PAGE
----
Current Cardiology Reports

, 16:541 | Cite as

Evaluating Cardiovascular Safety of Novel Therapeutic Agents for the Treatment of Type 2 Diabetes Mellitus

  • Sidra Azim
  • William L. Baker
  • William B. WhiteEmail author
Hypertension (WB White, Section Editor)
Part of the following topical collections:
  1. Topical Collection on Hypertension


Type 2 diabetes increases the risk of developing cardiovascular (CV) complications such as myocardial infarction, heart failure, stroke, peripheral vascular disease, and CV-associated mortality. Strict glycemic control in diabetics has shown improvement in microvascular complications related to diabetes but has been unable to demonstrate major effects on macrovascular complications including myocardial infarction and stroke. Conventional therapies for diabetes that include insulin, metformin, sulfonylureas (SU), and alpha-glucosidase inhibitors have limited and/or controversial data on CV safety based on observational studies not designed or powered to assess CV safety of these medications. In 2008, the US Food and Drug Administration (FDA) revised regulations for the approval of medications for type 2 diabetes by requiring that enough CV events are accrued prior to approval to rule out an upper 95 % confidence interval (95 % CI) for HR of 1.8 for CV events, followed by ruling out an upper 95 % CI for HR of 1.3 in the post-approval period. To date, novel diabetes therapies including peroxisome proliferator-activated receptor (PPAR) gamma agonists, dipeptidyl peptidase-4 (DPP4) inhibitors, glucagon-like peptide 1 (GLP 1) analogs, and sodium-glucose transporter-2 (SGL2) inhibitors have been evaluated in CV safety trials. Results from the first major CV outcome studies in type 2 diabetes, SAVOR-TIMI 53 and EXAMINE, have shown that neither saxagliptin nor alogliptin had increases in major CV events relative to placebo in high-risk patients. Ongoing and future trials will elucidate the CV safety for other DPP-4 inhibitors compared to SUs and the GLP-1 agonists versus placebo.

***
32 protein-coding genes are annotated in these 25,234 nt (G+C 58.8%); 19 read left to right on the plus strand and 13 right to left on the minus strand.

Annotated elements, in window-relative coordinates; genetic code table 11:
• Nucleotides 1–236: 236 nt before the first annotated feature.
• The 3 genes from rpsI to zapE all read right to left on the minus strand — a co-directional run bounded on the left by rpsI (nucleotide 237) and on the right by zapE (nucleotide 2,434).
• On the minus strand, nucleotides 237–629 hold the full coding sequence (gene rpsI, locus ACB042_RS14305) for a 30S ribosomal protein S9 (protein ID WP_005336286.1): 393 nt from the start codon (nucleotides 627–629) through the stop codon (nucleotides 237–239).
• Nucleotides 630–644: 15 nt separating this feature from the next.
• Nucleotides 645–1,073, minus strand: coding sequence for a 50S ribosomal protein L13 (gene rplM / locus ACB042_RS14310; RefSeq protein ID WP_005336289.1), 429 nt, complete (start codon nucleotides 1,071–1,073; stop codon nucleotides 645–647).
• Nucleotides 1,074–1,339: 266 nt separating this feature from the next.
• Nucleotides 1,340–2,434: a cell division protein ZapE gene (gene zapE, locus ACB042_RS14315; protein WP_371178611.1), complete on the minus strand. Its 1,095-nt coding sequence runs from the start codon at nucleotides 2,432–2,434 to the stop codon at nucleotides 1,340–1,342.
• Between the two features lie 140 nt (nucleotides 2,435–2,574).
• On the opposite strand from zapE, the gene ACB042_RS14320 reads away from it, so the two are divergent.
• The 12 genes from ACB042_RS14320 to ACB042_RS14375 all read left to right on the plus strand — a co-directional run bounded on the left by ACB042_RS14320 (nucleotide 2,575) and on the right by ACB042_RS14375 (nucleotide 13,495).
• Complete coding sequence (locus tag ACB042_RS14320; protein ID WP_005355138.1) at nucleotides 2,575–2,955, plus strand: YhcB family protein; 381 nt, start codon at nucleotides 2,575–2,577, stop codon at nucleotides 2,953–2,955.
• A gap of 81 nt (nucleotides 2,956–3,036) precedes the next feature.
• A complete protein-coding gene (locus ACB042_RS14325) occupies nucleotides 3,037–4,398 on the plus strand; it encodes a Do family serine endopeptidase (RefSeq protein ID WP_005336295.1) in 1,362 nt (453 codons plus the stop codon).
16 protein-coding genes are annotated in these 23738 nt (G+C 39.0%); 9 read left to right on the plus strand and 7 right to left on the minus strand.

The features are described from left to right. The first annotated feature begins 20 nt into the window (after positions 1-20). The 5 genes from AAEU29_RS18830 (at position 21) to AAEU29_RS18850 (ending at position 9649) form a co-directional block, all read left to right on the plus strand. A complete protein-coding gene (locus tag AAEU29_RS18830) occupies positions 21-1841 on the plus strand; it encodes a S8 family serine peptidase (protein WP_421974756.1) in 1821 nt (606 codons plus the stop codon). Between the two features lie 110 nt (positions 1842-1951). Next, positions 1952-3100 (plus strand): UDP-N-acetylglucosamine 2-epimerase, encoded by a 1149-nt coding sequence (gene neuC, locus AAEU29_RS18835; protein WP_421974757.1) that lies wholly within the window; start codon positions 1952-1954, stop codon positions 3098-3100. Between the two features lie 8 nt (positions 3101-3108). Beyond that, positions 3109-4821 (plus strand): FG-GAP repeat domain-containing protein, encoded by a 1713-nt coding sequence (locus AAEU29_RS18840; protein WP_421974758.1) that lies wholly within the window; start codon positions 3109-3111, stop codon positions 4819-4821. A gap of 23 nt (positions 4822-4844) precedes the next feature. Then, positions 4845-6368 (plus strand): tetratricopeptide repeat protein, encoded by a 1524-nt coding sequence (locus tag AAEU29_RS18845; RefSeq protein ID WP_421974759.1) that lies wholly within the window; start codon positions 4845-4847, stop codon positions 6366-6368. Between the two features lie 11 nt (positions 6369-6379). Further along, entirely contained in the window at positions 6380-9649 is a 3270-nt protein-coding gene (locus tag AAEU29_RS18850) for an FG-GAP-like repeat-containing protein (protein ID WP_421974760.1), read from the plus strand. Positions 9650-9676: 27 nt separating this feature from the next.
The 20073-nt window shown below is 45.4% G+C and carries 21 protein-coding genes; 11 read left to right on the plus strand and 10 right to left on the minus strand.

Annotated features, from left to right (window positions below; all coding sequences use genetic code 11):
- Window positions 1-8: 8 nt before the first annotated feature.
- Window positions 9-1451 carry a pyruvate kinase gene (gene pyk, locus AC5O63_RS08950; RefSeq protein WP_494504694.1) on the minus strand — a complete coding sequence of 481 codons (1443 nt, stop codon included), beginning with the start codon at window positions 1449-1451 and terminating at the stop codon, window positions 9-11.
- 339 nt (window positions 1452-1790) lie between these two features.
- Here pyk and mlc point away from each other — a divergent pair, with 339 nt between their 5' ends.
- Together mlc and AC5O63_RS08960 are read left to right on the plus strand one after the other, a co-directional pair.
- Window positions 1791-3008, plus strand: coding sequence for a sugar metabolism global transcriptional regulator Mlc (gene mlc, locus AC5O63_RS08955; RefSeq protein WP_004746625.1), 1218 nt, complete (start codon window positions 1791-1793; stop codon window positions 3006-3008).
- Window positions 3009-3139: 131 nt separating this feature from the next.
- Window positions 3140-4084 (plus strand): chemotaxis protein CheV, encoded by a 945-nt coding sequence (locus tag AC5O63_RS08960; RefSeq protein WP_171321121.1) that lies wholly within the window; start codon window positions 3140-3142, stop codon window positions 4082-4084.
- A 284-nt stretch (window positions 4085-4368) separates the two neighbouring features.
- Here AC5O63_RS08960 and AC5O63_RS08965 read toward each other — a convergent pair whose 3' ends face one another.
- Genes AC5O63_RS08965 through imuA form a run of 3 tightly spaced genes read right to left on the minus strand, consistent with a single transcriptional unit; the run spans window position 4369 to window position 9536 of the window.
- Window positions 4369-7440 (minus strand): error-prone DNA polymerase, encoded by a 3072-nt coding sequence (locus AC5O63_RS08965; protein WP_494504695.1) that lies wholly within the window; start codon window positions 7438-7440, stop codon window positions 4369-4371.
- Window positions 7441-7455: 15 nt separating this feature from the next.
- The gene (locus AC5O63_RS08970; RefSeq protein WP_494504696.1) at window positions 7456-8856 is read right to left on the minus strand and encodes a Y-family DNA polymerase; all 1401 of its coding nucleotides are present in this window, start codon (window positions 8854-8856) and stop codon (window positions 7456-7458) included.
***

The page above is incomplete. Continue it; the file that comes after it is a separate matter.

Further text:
Diabetes mellitus Treatment Cardiovascular safety Major adverse cardiovascular events 


Compliance with Ethics Guidelines

Conflict of Interest

William Baker and Sidra Azim declare that they have no conflict of interest. William B. White reports personal fees from Takeda Development Center during the conduct of the EXAMINE Trial.

Human and Animal Rights and Informed Consent

This article does not contain any studies with animal subjects performed by any of the authors. With regard to the authors’ research cited in this paper (EXAMINE Trial), all procedures were followed in accordance with the ethical standards of the responsible committee on human experimentation and with the Helsinki Declaration of 1975, as revised in 2000 and 2008.


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Copyright information

© Springer Science+Business Media New York 2014

Authors and Affiliations

  • Sidra Azim
    • 1
  • William L. Baker
    • 2
  • William B. White
    • 1
    Email author
  1. 1.Calhoun Cardiology Center and Department of MedicineUniversity of ConnecticutFarmingtonUSA
  2. 2.Hartford Hospital and the University of Connecticut School of PharmacyStorrsUSA

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